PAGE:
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Practicing international law

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A gold-plated door

I hear from time to time from prospective law students who tell me they would like to practice something called “international law.” It’s difficult to advise them, because I’ve always been unclear about just what “international law” might be. Fortunately a commenter at Top Law Schools has provided this handy Day In the Life of An International Law Attorney:

0830: Wake up in stately 16th Century hotel in Zurich. Kiss beautiful Russian model you met last night goodbye.

0930: Breakfast at cafe overlooking the clear waters of Lake Zurich. Read the Financial Times and chuckle about their shoddy reporting on a deal you headlined last week.

1000: Take high-speed train to Paris, fielding conference calls from several CEOs and bankers.

1100: Negotiate $13 million merger between US company and European conglomerate. Everyone speaks English with a broken accent, of course, so you can understand all the documents and the negotiations.

1230: Lunch with other International Corporate Lawyers at International Corporate Lawyer Club, everyone, of course, speaking English with a broken accent.

1400: Fly to the Hague for some pro-bono work. By 1500, you’ve convicted a genocidal African dictator of every war crime imaginable. He curses you in broken English. A hundred survivors from the village he attacked gift your their ceremonial hunting horn. The chief’s beautiful, Oxford educated daughter, who you’ve been working closely with, flashes you a flirtatious smile.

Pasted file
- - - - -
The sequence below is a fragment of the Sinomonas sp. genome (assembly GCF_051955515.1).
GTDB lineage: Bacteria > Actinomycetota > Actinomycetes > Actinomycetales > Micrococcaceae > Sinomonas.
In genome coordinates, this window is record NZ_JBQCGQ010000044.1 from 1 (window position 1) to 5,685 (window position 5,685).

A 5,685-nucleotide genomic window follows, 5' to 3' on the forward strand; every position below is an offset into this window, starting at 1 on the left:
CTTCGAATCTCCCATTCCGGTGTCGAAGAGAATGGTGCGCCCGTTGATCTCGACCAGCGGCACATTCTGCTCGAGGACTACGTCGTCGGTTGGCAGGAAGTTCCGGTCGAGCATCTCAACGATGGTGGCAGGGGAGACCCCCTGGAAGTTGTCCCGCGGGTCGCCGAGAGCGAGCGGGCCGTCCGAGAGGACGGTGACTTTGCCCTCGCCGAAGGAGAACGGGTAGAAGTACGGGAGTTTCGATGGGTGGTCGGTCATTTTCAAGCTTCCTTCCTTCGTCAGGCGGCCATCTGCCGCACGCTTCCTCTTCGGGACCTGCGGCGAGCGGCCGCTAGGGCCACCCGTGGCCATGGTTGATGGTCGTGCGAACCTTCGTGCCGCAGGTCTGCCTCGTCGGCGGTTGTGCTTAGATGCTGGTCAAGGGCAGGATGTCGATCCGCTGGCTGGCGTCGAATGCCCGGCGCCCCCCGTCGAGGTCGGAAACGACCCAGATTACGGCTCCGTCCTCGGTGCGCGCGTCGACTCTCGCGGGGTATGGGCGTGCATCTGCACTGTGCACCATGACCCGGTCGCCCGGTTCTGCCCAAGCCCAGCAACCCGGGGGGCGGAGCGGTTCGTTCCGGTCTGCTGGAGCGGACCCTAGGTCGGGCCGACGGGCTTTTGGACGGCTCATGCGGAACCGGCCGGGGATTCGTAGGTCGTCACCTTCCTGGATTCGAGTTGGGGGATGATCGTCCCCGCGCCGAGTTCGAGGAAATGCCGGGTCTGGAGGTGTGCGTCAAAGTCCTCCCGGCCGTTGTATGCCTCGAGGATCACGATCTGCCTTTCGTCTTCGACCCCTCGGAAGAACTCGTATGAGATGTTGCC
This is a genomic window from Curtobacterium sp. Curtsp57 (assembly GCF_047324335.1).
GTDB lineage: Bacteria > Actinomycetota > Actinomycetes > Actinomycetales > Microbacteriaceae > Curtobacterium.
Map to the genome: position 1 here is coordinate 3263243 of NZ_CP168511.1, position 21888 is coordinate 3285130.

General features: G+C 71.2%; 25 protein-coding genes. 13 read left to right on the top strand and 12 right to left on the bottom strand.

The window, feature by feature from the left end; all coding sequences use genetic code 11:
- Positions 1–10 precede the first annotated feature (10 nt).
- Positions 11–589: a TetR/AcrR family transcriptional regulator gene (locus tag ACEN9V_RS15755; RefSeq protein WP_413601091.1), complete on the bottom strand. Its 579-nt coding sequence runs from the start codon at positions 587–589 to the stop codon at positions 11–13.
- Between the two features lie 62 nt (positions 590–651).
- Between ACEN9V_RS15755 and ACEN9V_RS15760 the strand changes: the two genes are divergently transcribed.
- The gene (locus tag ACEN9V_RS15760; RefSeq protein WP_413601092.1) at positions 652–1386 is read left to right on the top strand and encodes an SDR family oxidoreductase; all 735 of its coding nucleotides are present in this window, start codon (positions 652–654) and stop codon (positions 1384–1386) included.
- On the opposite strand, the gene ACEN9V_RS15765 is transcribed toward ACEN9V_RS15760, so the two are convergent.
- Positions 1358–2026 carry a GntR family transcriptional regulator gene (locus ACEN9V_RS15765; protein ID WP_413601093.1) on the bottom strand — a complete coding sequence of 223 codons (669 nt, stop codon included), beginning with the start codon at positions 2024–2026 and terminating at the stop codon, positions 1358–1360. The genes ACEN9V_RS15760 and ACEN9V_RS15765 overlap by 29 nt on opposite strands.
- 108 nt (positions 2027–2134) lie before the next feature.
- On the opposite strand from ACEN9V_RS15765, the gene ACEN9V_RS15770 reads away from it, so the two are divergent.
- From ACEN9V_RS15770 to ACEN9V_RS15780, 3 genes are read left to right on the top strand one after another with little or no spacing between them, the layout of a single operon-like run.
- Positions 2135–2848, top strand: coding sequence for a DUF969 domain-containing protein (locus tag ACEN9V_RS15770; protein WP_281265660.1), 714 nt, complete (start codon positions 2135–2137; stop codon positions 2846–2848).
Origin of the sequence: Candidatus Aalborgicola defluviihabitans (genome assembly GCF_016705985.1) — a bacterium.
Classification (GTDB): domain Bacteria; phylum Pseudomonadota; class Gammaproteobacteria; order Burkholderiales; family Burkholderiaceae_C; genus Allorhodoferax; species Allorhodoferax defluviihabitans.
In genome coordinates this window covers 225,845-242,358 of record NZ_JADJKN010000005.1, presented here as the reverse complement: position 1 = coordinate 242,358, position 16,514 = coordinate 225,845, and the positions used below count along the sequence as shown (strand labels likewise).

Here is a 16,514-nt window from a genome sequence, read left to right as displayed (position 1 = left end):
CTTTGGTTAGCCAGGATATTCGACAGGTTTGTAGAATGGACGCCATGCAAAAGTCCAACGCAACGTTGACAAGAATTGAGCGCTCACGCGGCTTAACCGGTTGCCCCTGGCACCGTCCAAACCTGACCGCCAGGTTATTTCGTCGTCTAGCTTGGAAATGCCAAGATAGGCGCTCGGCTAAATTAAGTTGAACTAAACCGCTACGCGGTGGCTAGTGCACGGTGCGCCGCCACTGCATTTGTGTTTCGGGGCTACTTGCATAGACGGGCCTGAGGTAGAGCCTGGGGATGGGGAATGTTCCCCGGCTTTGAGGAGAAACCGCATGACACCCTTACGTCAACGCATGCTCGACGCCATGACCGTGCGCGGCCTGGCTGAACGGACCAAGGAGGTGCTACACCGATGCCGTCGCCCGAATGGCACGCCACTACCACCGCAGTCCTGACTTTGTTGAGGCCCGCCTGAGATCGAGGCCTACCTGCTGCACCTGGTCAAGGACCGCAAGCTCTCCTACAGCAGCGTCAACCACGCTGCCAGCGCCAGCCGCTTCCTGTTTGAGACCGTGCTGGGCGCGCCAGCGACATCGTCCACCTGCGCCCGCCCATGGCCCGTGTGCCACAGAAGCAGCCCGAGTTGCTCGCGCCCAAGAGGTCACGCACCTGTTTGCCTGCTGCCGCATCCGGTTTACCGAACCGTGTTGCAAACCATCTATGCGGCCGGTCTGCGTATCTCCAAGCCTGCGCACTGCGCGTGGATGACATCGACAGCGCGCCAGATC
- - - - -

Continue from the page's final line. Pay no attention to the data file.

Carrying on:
1730: Return to London office of International Corporate Law Firm. Exchange witty banter with secretary. Get dressed down by your curmudgeonly boss.

1900: High-stakes Baccarat game at Monte Carlo with head of European finance ministry. After beating him, he agrees to relax certain disclosure requirements for IPOs. Also he pays for champagne (in broken English) and you party with Russian model and African chief’s daughter.

2300: Returning to hotel, concierge informs you of a call. Picking up, you hear “Mr. Corporate Lawyer, this is our fifth call. You’ve missed the last three payments on your student loans. If you’d like to discuss repayment options, you can contact me at 1-800-FANTASY.”

You wake up in a cold sweat, and realize you have less than 20 minutes to get dressed, shower, and get to your document review job in a warehouse in New Jersey. Think about going back to law school for the “International Law LLM.”

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  • RobNYNY1957

    I did international transactions for years, and they were almost all under New York, Illinois or English law. English lawyers handled the parts under English law. Anything else was handled by local lawyers. There is virtually no “international” law in transactional practice. The hardest part is making sure that the documents governed by the laws of different countries are consistent, but that’s copy editing.

    The closest thing to international law that I ever handled was probably the Uniform Customs and Practice for Documentary Credits (which governs letters of credit) and is not really international law, just just a pamphlet published by the International Chamber of Commerce.

    • No Comment

      Sorry RobNYNY1957, definitely like the Top Law Schools version better.

      • RobNYNY1957

        So do I.

    • Just Dropping By

      There is virtually no “international” law in transactional practice.

      That’s true, but American transactional attorneys typically have far more ability to find work overseas than American litigators, in my experience.